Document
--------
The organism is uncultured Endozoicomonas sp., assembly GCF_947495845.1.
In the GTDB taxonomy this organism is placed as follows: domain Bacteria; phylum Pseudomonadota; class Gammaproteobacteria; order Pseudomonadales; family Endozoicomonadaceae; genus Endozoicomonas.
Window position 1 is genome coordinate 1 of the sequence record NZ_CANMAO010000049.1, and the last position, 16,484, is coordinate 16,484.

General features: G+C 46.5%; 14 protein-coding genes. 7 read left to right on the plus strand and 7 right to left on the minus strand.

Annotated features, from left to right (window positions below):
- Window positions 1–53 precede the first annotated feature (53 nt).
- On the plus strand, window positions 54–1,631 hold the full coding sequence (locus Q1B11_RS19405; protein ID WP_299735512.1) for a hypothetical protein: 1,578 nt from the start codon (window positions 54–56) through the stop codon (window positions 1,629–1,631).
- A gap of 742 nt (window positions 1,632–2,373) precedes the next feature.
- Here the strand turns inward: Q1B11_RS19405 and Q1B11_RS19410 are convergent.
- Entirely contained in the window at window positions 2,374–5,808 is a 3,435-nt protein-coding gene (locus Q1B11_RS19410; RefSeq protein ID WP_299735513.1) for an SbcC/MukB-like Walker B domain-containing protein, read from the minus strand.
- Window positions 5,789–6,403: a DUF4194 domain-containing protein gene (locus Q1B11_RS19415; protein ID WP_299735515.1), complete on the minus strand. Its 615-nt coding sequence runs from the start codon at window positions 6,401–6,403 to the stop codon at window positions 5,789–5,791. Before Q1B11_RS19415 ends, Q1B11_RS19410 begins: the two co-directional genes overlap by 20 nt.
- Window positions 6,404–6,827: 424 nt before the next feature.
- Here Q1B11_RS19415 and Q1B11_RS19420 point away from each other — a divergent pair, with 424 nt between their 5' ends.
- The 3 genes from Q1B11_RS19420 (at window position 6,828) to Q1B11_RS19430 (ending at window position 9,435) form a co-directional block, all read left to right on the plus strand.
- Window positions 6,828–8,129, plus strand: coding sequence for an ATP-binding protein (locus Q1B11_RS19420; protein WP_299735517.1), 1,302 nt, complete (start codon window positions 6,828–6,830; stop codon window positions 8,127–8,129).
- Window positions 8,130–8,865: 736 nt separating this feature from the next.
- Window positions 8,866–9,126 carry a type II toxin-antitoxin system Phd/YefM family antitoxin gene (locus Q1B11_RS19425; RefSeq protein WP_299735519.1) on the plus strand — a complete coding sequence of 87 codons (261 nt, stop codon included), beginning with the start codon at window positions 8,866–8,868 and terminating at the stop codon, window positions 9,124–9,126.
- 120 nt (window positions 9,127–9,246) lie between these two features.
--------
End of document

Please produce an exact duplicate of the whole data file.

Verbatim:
The organism is uncultured Endozoicomonas sp., assembly GCF_947495845.1.
In the GTDB taxonomy this organism is placed as follows: domain Bacteria; phylum Pseudomonadota; class Gammaproteobacteria; order Pseudomonadales; family Endozoicomonadaceae; genus Endozoicomonas.
Window position 1 is genome coordinate 1 of the sequence record NZ_CANMAO010000049.1, and the last position, 16,484, is coordinate 16,484.

General features: G+C 46.5%; 14 protein-coding genes. 7 read left to right on the plus strand and 7 right to left on the minus strand.

Annotated features, from left to right (window positions below):
- Window positions 1–53 precede the first annotated feature (53 nt).
- On the plus strand, window positions 54–1,631 hold the full coding sequence (locus Q1B11_RS19405; protein ID WP_299735512.1) for a hypothetical protein: 1,578 nt from the start codon (window positions 54–56) through the stop codon (window positions 1,629–1,631).
- A gap of 742 nt (window positions 1,632–2,373) precedes the next feature.
- Here the strand turns inward: Q1B11_RS19405 and Q1B11_RS19410 are convergent.
- Entirely contained in the window at window positions 2,374–5,808 is a 3,435-nt protein-coding gene (locus Q1B11_RS19410; RefSeq protein ID WP_299735513.1) for an SbcC/MukB-like Walker B domain-containing protein, read from the minus strand.
- Window positions 5,789–6,403: a DUF4194 domain-containing protein gene (locus Q1B11_RS19415; protein ID WP_299735515.1), complete on the minus strand. Its 615-nt coding sequence runs from the start codon at window positions 6,401–6,403 to the stop codon at window positions 5,789–5,791. Before Q1B11_RS19415 ends, Q1B11_RS19410 begins: the two co-directional genes overlap by 20 nt.
- Window positions 6,404–6,827: 424 nt before the next feature.
- Here Q1B11_RS19415 and Q1B11_RS19420 point away from each other — a divergent pair, with 424 nt between their 5' ends.
- The 3 genes from Q1B11_RS19420 (at window position 6,828) to Q1B11_RS19430 (ending at window position 9,435) form a co-directional block, all read left to right on the plus strand.
- Window positions 6,828–8,129, plus strand: coding sequence for an ATP-binding protein (locus Q1B11_RS19420; protein WP_299735517.1), 1,302 nt, complete (start codon window positions 6,828–6,830; stop codon window positions 8,127–8,129).
- Window positions 8,130–8,865: 736 nt separating this feature from the next.
- Window positions 8,866–9,126 carry a type II toxin-antitoxin system Phd/YefM family antitoxin gene (locus Q1B11_RS19425; RefSeq protein WP_299735519.1) on the plus strand — a complete coding sequence of 87 codons (261 nt, stop codon included), beginning with the start codon at window positions 8,866–8,868 and terminating at the stop codon, window positions 9,124–9,126.
- 120 nt (window positions 9,127–9,246) lie between these two features.